Pizza is life, but so is bagel.
You can use this recipe to make not just bagels but additional variations which I’ll share at the end (Baggiza, the pizza bagel; and Baetzel, the pretzel bagel).
Same as pretzel dough… (less hydrated than pizza dough which is 65%)
58.5% hydrated dough:
- This sound dry, but because sugar will be added, sugar contributes to the “wet” components and brings the percentage up.
- For every 1kg of flour, use 585 mL water
16.66% sugar (For 1kg flour, use 166.6g sugar)
Salt 3 tsp per 1 kg flour
Yeast 8 tsp dried active yeast powder (per 1 kg flour)
Whisk all the dry ingredients together (flour, salt, yeast, sugar)
Add water and briefly knead to bring it together and put it in the fridge overnight.
An alternative is to properly knead, and rest in a warm place to double in size – I prefer the no-knead method.
Take the dough out of the fridge the next day. Let it come to room temperature, and let it rise. I like to put it in a 35 deg C oven. Learn with repetition and use your judgement when to move on to the next step.
Divide (about 115g) – I use a scale and aim for 110g to 125 g each.
Shape into balls – fold into centre over and over (French method)
Rest 60m, and cover with a damp cloth. Resting makes shaping easier.
Shape into bagels (finger poke and spin method):
I prefer this method to the traditional Jewish method, which involves shaping into long sausages and tying them together in a bagel shape.
Rest bagels for 10 minutes (while boiling salty water, like pasta water).
Boil 1m on each side approx
Egg wash and sesame sprinkle (or variations).
Bake at 200degC fan forced for 19 min.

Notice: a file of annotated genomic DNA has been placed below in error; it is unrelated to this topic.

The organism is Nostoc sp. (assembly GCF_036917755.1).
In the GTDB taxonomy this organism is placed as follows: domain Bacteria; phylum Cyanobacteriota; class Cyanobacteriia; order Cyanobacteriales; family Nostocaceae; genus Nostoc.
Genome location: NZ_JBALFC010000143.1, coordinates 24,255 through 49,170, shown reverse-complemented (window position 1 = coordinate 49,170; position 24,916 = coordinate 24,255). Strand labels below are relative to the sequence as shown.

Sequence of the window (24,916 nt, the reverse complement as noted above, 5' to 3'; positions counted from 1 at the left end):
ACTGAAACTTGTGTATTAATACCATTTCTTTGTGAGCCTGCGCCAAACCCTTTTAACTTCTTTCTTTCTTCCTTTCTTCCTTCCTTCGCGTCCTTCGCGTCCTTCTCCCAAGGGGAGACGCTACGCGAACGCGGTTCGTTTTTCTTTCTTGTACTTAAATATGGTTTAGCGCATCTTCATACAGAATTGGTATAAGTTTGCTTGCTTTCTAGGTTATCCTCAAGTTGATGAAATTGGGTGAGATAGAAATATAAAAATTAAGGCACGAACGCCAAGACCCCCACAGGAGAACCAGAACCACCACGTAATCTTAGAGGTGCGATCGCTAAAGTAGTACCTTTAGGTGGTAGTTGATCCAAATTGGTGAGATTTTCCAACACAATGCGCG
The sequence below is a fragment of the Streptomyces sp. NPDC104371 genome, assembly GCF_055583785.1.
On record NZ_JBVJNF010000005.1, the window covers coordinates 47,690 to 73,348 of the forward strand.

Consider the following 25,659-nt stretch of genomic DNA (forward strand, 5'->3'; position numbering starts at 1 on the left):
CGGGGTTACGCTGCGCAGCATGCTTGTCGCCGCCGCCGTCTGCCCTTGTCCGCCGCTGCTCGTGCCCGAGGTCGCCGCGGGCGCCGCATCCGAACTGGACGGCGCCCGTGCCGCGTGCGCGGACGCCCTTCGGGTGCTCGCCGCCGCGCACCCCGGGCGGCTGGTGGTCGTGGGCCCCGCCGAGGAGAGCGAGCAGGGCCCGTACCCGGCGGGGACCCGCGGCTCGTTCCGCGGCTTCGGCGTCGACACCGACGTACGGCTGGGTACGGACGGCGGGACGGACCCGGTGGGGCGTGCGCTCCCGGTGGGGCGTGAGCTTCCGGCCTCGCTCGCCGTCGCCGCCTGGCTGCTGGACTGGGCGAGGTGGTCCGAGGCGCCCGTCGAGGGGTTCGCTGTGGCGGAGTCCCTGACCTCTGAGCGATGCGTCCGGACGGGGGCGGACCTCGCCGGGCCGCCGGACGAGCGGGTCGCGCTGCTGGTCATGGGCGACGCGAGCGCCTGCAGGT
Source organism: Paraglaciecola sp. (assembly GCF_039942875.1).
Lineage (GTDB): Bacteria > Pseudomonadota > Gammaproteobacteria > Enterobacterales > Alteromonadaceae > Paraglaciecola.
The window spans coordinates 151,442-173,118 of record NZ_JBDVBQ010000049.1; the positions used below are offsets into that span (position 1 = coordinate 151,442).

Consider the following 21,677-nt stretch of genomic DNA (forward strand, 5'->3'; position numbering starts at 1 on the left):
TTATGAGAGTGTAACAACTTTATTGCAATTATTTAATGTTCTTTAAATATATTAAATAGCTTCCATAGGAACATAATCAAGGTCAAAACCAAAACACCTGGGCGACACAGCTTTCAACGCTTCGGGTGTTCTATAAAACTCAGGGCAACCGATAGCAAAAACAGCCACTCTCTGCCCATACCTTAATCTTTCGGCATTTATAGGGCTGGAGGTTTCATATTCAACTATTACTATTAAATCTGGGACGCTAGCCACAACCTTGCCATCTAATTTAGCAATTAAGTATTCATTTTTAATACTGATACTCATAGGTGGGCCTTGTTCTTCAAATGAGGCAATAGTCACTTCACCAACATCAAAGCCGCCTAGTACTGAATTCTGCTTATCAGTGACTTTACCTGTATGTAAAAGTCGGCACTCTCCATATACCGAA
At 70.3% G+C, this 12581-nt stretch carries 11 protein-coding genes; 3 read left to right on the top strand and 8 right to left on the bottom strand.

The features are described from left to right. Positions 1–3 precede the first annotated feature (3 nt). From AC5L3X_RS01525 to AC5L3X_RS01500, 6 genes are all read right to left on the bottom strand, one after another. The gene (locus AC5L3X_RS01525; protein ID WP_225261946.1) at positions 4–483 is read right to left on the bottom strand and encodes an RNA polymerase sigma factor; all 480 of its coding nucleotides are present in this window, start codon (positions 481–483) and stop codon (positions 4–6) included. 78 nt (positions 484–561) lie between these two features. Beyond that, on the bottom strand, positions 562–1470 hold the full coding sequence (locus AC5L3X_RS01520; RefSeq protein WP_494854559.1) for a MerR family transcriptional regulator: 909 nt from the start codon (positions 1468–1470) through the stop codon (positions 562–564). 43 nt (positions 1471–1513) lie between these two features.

Let it cool on a cooling rack before eating, it will taste better.
Do not bake on a wire rack resting in a baking tray – this causes air below the baking tray to remain cooler and the base of the bagels doesn’t cook enough.
Moisture from egg wash might delay browning and cause variations. You can cook a minute or two longer if needed.
I tried boiling in salty molasses water – interesting but no need.
I also tried some honey in the water, which was slightly more interesting, but no need.
BAGIZZA – the pizza bagel. After boiling, you can add passata, some ham or salami, or anything else pizzary, and top with cheese, then back.
BAETZEL – my dough for pretzels is exactly the same as bagels, the only difference is adding bicarbonate of soda in the boiling water. This causes an intense Maillard reaction giving pretzels the characteristic brown colour. You can shape them as pretzels or bagels (baetzels), top them with salt and bake. For these, I back at a higher temperature (210 deg C, and for only 10 minutes – vary as needed.)
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